I was asked by a friend this week who is thinking of leaving an impressive career in a corporate business for a startup, what I thought about the making such a bold move.
Beyond working for great people, a product or service you believe in and getting a good package, I thought the final piece of advice should be to go ‘all in’, commit and not look back. I think this is important otherwise when the going gets tough it will be easy to become concerned and give up, and ultimately letting yourself and your team mates down.
Flipping this on its head, when choosing your first hires for your startup, I think it is key to look for people who demonstrate this mentality. A bit like a rock climber. I was reading the FT article below about the CEO of Danone who demonstrates these skills and also watched the Ted talk of climber Alex Honnold who demonstrates that a focused and direct approach with the ability to solve challenges along the way is key.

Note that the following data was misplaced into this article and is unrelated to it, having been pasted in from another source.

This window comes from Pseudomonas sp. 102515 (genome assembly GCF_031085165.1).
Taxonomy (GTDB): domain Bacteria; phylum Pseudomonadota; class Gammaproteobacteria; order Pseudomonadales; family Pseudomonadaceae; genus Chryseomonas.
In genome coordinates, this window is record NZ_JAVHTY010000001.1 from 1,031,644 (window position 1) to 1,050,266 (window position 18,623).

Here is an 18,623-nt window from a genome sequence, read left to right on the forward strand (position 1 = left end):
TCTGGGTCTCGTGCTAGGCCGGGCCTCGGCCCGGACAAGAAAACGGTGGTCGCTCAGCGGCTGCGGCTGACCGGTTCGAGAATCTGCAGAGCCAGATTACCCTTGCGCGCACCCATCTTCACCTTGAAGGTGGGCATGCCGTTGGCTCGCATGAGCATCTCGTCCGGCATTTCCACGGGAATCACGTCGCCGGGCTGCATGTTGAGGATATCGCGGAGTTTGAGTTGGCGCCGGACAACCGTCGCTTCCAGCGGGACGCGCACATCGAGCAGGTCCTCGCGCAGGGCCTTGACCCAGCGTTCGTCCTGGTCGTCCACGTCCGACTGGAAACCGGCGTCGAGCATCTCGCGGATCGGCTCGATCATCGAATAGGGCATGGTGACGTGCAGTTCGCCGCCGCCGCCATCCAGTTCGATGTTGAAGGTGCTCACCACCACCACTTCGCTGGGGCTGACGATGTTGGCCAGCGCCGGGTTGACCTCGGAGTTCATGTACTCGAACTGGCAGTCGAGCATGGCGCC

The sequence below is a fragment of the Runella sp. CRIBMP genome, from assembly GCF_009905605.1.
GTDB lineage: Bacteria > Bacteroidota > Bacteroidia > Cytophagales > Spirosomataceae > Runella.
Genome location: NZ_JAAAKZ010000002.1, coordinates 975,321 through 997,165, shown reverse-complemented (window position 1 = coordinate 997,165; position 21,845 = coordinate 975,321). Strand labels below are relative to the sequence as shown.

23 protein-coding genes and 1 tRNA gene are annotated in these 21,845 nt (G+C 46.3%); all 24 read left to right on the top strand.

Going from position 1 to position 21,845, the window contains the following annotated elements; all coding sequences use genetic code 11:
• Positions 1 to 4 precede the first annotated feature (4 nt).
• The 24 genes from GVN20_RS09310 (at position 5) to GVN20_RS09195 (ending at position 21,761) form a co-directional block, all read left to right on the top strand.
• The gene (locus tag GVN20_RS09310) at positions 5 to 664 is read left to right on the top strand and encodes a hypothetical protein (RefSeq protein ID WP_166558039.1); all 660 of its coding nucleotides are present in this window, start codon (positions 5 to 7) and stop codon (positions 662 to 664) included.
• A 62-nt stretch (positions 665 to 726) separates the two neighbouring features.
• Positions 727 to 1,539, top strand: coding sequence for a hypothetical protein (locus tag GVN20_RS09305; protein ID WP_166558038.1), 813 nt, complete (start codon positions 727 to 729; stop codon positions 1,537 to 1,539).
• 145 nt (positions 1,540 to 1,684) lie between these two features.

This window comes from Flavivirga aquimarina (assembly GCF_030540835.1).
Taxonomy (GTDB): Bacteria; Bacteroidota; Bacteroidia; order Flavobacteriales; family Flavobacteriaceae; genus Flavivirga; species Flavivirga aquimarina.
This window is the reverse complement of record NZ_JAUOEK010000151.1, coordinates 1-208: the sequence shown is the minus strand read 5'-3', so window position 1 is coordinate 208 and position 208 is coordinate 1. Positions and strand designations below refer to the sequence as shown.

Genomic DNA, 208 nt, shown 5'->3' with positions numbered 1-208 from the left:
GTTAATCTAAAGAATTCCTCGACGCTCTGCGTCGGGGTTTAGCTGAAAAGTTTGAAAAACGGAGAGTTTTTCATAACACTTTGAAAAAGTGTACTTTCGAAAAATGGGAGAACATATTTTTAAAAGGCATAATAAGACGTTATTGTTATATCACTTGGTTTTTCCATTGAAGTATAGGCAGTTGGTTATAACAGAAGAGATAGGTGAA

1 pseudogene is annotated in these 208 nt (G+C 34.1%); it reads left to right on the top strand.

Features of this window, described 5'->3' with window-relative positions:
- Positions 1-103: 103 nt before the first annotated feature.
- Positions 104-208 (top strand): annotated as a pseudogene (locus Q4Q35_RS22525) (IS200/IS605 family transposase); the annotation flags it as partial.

Reid Hoffman made the comment in a recent Masters Of Scale podcast (here) with Aneel Bhusrii of Workday that “your first 150 hires are your cultural co-founders”. Personally I’d search for the rock climbers who apply for these roles...
Born and raised in the French Alpine city of Grenoble, Mr Faber practises rock climbing at least once a week when he is in Paris, and says the discipline influences his management style. “Climbing involves huge mental focus, commitment, risk calculation and a sense of here and now,” he says. “It helps me with everything I do and also at Danone. It is about making judgment calls under pressure. You can’t lie to yourself when you climb and you can’t lie to yourself in a job like this one.” Mr Faber, who worked at Bain & Co early in his career